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An Upper Division General Education Course On Materials For Non Engineering Students

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2002 Annual Conference


Montreal, Canada

Publication Date

June 16, 2002

Start Date

June 16, 2002

End Date

June 19, 2002



Conference Session

Teaching Materials Sci&Eng to Non-Majors

Page Count


Page Numbers

7.200.1 - 7.200.7



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Paper Authors

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David Bahr

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NOTE: The first page of text has been automatically extracted and included below in lieu of an abstract

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Session 2356


M. Grant Norton, David F. Bahr

School of Mechanical and Materials Engineering Washington State University Pullman WA 99164-2920


To increase the awareness of materials among the general student population at Washington State University (WSU) we developed a new course, MSE 440 Materials: The Foundations of Society and Technology. This course is taught as a Tier III course in the General Education Program and was offered for the first time in Fall 2000, and has now been offered three times. The General Education Program at WSU is an integrated program where students complete a broad program of study in the Arts and Humanities, Social Science, and Sciences. The Tier III courses are only open to students who have completed at least 60 credit hours of course work and their Tier I and Tier II course requirements. The role of Tier III courses is that they provide a high level of discussion and research in a general education area, but do not require pre- requisites in the course area.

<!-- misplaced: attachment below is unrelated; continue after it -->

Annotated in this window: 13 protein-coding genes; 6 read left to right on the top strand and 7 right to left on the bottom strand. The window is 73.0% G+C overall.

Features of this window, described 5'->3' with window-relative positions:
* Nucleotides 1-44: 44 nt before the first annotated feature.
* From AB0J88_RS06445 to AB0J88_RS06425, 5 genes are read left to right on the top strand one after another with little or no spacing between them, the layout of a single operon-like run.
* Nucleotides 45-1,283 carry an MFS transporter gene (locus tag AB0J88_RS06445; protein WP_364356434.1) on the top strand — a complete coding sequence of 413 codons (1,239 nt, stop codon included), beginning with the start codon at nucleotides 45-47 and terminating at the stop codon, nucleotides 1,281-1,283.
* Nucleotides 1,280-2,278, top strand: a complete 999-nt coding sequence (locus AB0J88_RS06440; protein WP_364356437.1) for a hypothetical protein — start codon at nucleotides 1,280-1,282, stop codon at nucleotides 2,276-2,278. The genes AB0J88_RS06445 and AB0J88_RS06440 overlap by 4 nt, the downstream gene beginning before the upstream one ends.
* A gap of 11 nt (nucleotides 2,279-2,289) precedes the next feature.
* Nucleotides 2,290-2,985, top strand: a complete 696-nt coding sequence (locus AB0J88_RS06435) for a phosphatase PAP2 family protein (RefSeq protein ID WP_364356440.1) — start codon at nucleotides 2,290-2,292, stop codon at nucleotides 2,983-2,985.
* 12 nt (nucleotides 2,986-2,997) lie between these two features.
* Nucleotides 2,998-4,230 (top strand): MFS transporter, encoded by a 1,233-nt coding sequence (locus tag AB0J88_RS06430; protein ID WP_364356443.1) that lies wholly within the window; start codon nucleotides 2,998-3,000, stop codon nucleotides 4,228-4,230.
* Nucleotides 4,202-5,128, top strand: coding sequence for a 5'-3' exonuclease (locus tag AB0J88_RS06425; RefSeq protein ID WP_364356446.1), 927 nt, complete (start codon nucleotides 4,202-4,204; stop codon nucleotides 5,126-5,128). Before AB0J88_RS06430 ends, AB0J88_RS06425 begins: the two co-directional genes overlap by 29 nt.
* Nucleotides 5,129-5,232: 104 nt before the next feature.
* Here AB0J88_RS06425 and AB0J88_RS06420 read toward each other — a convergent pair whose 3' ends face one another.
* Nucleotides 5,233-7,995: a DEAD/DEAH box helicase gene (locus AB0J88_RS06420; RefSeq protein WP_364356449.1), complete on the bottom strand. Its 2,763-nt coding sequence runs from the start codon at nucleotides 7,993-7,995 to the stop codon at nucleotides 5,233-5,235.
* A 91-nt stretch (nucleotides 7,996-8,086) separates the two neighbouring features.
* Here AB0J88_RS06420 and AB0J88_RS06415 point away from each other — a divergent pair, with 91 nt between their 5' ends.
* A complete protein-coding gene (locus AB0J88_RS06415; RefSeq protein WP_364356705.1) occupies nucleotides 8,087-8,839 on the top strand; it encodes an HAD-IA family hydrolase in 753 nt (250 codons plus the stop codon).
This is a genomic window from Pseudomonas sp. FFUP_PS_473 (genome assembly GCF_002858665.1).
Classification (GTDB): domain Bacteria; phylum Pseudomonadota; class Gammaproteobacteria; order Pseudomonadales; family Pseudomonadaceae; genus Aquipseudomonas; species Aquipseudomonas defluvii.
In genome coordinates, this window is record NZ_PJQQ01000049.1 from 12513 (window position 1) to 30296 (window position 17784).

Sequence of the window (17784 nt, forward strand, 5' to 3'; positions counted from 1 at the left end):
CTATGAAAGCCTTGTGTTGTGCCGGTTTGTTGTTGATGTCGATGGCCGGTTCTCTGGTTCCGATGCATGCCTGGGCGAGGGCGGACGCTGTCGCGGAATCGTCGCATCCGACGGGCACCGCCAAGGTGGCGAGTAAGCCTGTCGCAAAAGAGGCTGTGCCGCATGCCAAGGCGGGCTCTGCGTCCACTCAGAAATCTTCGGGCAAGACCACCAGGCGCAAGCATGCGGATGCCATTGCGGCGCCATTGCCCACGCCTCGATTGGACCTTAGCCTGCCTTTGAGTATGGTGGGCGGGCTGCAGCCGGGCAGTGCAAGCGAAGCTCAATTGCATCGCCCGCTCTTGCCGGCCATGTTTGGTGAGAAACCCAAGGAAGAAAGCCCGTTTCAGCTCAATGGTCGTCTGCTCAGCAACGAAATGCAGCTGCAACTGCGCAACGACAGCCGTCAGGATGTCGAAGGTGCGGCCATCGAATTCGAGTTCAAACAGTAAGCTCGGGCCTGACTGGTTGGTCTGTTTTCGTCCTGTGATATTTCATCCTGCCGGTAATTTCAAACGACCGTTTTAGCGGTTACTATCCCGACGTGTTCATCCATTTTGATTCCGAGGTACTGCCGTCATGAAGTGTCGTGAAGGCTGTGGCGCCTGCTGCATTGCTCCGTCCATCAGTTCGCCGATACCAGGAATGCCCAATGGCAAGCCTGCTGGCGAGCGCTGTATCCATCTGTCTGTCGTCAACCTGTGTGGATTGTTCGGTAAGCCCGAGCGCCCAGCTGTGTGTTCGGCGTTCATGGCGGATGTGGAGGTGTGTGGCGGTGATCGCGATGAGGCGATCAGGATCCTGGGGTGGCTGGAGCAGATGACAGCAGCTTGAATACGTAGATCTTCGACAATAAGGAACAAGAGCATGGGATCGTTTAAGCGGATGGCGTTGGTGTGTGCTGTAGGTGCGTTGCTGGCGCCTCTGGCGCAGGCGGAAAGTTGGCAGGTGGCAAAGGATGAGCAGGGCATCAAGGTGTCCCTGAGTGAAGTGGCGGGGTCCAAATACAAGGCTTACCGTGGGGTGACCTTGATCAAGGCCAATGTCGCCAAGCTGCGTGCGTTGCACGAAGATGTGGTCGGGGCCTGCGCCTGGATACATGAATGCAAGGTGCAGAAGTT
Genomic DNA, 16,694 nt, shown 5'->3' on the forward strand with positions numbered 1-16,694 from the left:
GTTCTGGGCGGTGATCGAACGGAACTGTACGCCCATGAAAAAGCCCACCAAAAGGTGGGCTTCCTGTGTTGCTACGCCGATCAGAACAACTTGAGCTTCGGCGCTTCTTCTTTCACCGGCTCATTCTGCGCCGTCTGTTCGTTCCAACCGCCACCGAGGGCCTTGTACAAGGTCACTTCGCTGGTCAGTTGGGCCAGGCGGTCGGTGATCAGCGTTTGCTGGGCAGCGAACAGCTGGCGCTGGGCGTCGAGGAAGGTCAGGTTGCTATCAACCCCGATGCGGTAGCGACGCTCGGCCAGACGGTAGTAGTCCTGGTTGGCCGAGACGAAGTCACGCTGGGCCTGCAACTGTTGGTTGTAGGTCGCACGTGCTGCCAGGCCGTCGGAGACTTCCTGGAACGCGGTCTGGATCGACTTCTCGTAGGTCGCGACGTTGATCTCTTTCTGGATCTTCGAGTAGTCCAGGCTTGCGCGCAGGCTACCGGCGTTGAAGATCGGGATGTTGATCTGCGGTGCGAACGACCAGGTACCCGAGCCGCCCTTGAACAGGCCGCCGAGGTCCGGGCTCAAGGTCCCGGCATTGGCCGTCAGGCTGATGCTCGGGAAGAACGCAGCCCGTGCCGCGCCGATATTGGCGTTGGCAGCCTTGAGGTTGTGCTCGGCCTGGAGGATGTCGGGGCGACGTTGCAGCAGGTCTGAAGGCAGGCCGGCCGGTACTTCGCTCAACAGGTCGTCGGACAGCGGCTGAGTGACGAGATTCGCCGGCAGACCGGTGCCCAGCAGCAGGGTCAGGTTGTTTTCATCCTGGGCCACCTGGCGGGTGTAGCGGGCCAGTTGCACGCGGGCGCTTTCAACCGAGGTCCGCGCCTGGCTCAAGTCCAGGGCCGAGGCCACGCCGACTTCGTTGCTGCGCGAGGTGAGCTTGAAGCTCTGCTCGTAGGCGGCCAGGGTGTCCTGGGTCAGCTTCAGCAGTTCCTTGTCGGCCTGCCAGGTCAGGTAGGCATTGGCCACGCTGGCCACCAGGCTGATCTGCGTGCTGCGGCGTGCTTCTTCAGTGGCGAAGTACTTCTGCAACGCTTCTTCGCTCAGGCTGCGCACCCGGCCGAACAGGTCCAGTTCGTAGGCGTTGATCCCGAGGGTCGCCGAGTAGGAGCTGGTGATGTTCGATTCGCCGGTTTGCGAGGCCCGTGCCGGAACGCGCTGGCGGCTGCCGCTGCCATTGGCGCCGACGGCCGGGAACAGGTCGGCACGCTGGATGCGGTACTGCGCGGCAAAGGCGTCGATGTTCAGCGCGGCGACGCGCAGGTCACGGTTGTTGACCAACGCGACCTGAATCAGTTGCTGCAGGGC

In this paper we will describe § The rationale for the development of this course, § The topics that are covered, § The way the course is taught, § Student feedback, and § Plans for the future.

The importance of increasing the knowledge and awareness of all students, as citizens in a society increasingly dependent upon science and technology, to areas of science and engineering is of paramount importance. For more than two decades materials science has been highlighted by federal agencies such as the National Science Foundation (NSF) as one of the key areas for support in both research and education. The National Research Council has stated that: “Materials have been central to the growth, prosperity, security, and quality of life of humans since the beginning of history”1. Yet the field, and its importance, remains little known, understood, and recognized outside of those in the Science, Mathematics, Engineering, and Technology (SMET) areas. As Martin Green, the 2001 President of the Materials Research

Proceedings of the 2002 American Society for Engineering Education Annual Conference & Exposition Copyright ©2002, American Society for Engineering Education

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Bahr, D. (2002, June), An Upper Division General Education Course On Materials For Non Engineering Students Paper presented at 2002 Annual Conference, Montreal, Canada. 10.18260/1-2--10850

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